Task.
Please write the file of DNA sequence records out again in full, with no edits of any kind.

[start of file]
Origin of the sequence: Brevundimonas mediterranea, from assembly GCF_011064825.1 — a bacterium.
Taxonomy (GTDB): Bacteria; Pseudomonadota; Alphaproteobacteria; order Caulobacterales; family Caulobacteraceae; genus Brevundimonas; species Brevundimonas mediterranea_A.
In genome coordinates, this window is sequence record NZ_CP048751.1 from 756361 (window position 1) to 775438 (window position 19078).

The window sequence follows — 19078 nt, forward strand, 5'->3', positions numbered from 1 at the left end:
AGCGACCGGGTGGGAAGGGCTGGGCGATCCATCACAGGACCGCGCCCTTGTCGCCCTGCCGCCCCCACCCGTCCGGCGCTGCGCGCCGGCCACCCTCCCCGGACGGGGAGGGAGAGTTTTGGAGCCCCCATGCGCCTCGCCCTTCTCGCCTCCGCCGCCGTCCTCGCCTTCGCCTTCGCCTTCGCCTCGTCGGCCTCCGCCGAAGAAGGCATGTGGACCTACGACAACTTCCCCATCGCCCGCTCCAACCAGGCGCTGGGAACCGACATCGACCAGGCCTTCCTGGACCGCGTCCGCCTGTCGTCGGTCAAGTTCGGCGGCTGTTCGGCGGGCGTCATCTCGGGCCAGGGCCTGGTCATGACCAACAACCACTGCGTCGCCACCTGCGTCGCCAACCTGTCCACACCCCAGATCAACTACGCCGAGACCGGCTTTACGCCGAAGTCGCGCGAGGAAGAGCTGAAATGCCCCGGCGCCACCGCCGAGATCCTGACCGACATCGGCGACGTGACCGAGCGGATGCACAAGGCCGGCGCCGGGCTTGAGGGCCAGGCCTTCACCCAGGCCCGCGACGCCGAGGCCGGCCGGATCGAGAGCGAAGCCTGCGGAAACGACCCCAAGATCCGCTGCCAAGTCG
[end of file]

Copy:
Origin of the sequence: Brevundimonas mediterranea, from assembly GCF_011064825.1 — a bacterium.
Taxonomy (GTDB): Bacteria; Pseudomonadota; Alphaproteobacteria; order Caulobacterales; family Caulobacteraceae; genus Brevundimonas; species Brevundimonas mediterranea_A.
In genome coordinates, this window is sequence record NZ_CP048751.1 from 756361 (window position 1) to 775438 (window position 19078).

The window sequence follows — 19078 nt, forward strand, 5'->3', positions numbered from 1 at the left end:
AGCGACCGGGTGGGAAGGGCTGGGCGATCCATCACAGGACCGCGCCCTTGTCGCCCTGCCGCCCCCACCCGTCCGGCGCTGCGCGCCGGCCACCCTCCCCGGACGGGGAGGGAGAGTTTTGGAGCCCCCATGCGCCTCGCCCTTCTCGCCTCCGCCGCCGTCCTCGCCTTCGCCTTCGCCTTCGCCTCGTCGGCCTCCGCCGAAGAAGGCATGTGGACCTACGACAACTTCCCCATCGCCCGCTCCAACCAGGCGCTGGGAACCGACATCGACCAGGCCTTCCTGGACCGCGTCCGCCTGTCGTCGGTCAAGTTCGGCGGCTGTTCGGCGGGCGTCATCTCGGGCCAGGGCCTGGTCATGACCAACAACCACTGCGTCGCCACCTGCGTCGCCAACCTGTCCACACCCCAGATCAACTACGCCGAGACCGGCTTTACGCCGAAGTCGCGCGAGGAAGAGCTGAAATGCCCCGGCGCCACCGCCGAGATCCTGACCGACATCGGCGACGTGACCGAGCGGATGCACAAGGCCGGCGCCGGGCTTGAGGGCCAGGCCTTCACCCAGGCCCGCGACGCCGAGGCCGGCCGGATCGAGAGCGAAGCCTGCGGAAACGACCCCAAGATCCGCTGCCAAGTCG